The likelihood that physicians would recommend primary care careers in advanced practice nursing rather than medicine appears to be influenced more by their own career satisfaction than by their perceptions about the supply of physicians. While the majority of primary care physicians indicated being satisfied with their current employment and career choice, among the almost half who indicated being somewhat satisfied or dissatisfied with their career choice, only 37 percent would recommend careers as primary care physicians, while 63 percent would recommend a career as a nurse practitioner.
Study co-author, Peter Buerhaus, RN, PhD, Valerie Potter Professor of Nursing at the Vanderbilt University School of Nursing, adds, “It is unsettling that so many primary care physicians are unwilling to recommend careers in primary care medicine. Most physician-oriented policy initiatives today are aimed at increasing the supply of physicians rather than targeting factors that affect physician work satisfaction. It is a waste of valuable resources to concentrate only on expanding physician supply and ignore changing the practice environment to promote a more satisfied primary care physician workforce. After all, interactions with physicians can exert a tremendous influence on shaping career preferences and decisions among young people.”
Robert Dittus, MD, MPH, of the Veterans Administration Tennessee Valley Geriatric Research, Education and Clinical Center and Vanderbilt Institute for Medicine and Public Health, is also a co-author of the study, which was supported by grants from the Gordon and Betty Moore Foundation, the Johnson & Johnson Campaign for Nursing’s Future, and the Robert Wood Johnson Foundation.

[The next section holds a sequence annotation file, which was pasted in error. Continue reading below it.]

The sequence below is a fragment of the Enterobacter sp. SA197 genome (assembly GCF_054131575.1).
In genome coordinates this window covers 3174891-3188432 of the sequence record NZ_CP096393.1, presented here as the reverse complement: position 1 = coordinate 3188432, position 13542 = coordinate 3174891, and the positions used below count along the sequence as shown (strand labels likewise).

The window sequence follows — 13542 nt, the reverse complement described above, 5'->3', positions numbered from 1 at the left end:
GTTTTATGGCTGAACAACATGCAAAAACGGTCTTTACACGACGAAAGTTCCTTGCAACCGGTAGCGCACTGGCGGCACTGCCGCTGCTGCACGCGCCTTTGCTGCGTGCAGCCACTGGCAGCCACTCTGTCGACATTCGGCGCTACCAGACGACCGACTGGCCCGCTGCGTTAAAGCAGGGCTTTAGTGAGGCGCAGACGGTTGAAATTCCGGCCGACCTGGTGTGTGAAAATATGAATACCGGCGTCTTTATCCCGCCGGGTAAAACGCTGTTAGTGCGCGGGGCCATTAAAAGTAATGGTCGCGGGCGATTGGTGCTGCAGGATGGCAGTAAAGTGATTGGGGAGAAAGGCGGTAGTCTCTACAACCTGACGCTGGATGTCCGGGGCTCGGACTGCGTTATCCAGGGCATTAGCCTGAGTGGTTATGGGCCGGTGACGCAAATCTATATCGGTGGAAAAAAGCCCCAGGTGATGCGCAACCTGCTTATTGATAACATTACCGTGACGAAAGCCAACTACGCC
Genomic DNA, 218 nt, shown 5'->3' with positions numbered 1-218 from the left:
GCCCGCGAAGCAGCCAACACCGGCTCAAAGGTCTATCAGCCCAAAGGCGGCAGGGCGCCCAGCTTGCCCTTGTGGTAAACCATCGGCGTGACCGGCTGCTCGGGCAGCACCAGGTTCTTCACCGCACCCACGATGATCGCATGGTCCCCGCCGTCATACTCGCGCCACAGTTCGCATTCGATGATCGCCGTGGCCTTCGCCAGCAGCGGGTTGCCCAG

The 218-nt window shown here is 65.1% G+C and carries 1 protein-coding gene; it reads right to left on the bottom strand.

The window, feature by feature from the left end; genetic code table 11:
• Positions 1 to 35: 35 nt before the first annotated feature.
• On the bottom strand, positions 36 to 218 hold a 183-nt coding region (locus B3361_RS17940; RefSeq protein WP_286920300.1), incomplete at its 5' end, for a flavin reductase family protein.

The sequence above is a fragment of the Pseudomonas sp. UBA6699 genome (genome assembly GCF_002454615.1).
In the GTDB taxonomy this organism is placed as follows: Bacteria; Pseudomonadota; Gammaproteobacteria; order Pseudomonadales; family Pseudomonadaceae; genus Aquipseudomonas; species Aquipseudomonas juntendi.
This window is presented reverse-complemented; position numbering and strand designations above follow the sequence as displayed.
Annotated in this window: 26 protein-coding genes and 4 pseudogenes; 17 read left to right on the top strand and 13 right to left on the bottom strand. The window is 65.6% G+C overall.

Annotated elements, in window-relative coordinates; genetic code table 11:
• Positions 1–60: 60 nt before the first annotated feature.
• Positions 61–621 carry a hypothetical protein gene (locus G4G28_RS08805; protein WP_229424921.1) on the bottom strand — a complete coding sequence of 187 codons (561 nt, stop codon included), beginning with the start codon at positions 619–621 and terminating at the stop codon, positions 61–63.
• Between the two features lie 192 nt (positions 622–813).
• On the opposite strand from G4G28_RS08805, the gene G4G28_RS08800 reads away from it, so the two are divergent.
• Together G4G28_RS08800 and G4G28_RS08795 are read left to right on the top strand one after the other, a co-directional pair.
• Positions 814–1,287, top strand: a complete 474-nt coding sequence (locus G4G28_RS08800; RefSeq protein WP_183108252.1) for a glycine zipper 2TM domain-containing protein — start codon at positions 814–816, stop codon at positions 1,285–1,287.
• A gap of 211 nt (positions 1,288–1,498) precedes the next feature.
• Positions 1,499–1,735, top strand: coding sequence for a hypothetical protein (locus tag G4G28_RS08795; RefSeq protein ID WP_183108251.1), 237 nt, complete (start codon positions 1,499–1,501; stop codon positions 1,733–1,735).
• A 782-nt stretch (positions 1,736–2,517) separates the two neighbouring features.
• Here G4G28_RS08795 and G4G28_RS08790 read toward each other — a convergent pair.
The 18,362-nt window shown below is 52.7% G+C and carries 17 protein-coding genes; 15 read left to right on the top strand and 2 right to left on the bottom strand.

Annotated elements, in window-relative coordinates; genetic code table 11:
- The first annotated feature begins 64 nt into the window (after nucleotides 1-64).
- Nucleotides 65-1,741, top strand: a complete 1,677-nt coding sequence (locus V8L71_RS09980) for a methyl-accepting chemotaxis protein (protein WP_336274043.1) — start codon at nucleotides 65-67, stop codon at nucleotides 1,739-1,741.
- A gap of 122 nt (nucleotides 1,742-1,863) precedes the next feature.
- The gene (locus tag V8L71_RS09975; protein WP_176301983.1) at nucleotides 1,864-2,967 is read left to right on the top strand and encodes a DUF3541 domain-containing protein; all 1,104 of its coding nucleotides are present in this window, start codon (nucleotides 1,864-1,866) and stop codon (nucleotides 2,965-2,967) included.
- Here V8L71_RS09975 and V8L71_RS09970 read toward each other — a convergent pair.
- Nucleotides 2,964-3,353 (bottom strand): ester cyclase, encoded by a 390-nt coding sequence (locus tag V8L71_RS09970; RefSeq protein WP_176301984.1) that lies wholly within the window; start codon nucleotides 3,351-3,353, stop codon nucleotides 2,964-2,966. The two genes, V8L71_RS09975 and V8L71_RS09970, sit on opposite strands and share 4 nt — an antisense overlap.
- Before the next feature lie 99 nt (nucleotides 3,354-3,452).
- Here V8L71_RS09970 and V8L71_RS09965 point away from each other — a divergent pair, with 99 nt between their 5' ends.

Mathematica Policy Research seeks to improve public well-being by conducting studies and assisting clients with program evaluation and policy research, survey design and data collection, research assessment and interpretation, and program performance/data management. Its clients include foundations, federal and state governments, and private-sector and international organizations. The employee-owned company – with offices in Princeton, N.J.; Ann Arbor, Mich.; Cambridge, Mass.; Chicago, Ill; Oakland, Calif; and Washington, D.C. – has conducted some of the most important studies of health care, international development, disability, education, family support, employment, nutrition, and early childhood policies and programs.
Massachusetts General Hospital, founded in 1811, is the original and largest teaching hospital of Harvard Medical School. The MGH conducts the largest hospital-based research program in the United States, with an annual research budget of more than $785 million and major research centers in HIV/AIDS, cardiovascular research, cancer, computational and integrative biology, cutaneous biology, human genetics, medical imaging, neurodegenerative disorders, regenerative medicine, reproductive biology, systems biology, transplantation biology and photomedicine.